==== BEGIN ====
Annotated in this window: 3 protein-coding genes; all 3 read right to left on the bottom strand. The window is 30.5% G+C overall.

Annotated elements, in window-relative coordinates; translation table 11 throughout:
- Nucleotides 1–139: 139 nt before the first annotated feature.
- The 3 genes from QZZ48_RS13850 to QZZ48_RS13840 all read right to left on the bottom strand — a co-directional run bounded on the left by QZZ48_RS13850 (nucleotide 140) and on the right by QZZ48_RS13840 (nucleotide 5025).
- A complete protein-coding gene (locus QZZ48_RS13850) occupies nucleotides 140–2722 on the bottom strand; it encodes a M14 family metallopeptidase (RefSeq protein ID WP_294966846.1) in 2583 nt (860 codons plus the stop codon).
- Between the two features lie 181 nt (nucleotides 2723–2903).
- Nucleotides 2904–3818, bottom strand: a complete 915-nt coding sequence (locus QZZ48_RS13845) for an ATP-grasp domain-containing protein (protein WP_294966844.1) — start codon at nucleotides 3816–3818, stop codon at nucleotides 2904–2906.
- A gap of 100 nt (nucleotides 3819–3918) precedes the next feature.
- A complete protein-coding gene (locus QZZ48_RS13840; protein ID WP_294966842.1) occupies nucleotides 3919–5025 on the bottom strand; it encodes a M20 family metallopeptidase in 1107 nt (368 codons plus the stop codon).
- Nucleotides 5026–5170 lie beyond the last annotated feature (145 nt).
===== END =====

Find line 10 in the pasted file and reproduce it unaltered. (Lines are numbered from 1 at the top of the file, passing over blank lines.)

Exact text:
- Nucleotides 5026–5170 lie beyond the last annotated feature (145 nt).